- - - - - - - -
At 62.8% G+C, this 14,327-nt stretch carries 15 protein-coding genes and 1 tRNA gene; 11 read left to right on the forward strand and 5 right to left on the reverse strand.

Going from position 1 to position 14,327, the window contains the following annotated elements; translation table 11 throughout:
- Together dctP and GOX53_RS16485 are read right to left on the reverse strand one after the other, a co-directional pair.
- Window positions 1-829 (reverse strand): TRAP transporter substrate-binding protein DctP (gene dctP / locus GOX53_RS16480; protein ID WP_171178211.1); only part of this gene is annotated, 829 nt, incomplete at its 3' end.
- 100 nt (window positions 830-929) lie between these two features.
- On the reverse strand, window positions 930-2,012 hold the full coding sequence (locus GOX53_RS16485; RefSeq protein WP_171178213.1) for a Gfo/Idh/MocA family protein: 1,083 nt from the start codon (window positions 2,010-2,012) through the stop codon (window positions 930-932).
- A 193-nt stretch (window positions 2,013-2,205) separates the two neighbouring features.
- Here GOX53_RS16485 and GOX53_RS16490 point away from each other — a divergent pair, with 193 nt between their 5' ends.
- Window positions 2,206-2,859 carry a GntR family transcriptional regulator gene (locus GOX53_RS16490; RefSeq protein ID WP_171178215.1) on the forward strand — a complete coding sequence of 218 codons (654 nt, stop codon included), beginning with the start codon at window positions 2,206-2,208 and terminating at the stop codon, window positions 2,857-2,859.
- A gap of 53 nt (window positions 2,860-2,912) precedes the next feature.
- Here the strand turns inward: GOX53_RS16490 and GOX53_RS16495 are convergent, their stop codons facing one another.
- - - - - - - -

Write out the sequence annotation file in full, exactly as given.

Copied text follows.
At 62.8% G+C, this 14,327-nt stretch carries 15 protein-coding genes and 1 tRNA gene; 11 read left to right on the forward strand and 5 right to left on the reverse strand.

Going from position 1 to position 14,327, the window contains the following annotated elements; translation table 11 throughout:
- Together dctP and GOX53_RS16485 are read right to left on the reverse strand one after the other, a co-directional pair.
- Window positions 1-829 (reverse strand): TRAP transporter substrate-binding protein DctP (gene dctP / locus GOX53_RS16480; protein ID WP_171178211.1); only part of this gene is annotated, 829 nt, incomplete at its 3' end.
- 100 nt (window positions 830-929) lie between these two features.
- On the reverse strand, window positions 930-2,012 hold the full coding sequence (locus GOX53_RS16485; RefSeq protein WP_171178213.1) for a Gfo/Idh/MocA family protein: 1,083 nt from the start codon (window positions 2,010-2,012) through the stop codon (window positions 930-932).
- A 193-nt stretch (window positions 2,013-2,205) separates the two neighbouring features.
- Here GOX53_RS16485 and GOX53_RS16490 point away from each other — a divergent pair, with 193 nt between their 5' ends.
- Window positions 2,206-2,859 carry a GntR family transcriptional regulator gene (locus GOX53_RS16490; RefSeq protein ID WP_171178215.1) on the forward strand — a complete coding sequence of 218 codons (654 nt, stop codon included), beginning with the start codon at window positions 2,206-2,208 and terminating at the stop codon, window positions 2,857-2,859.
- A gap of 53 nt (window positions 2,860-2,912) precedes the next feature.
- Here the strand turns inward: GOX53_RS16490 and GOX53_RS16495 are convergent, their stop codons facing one another.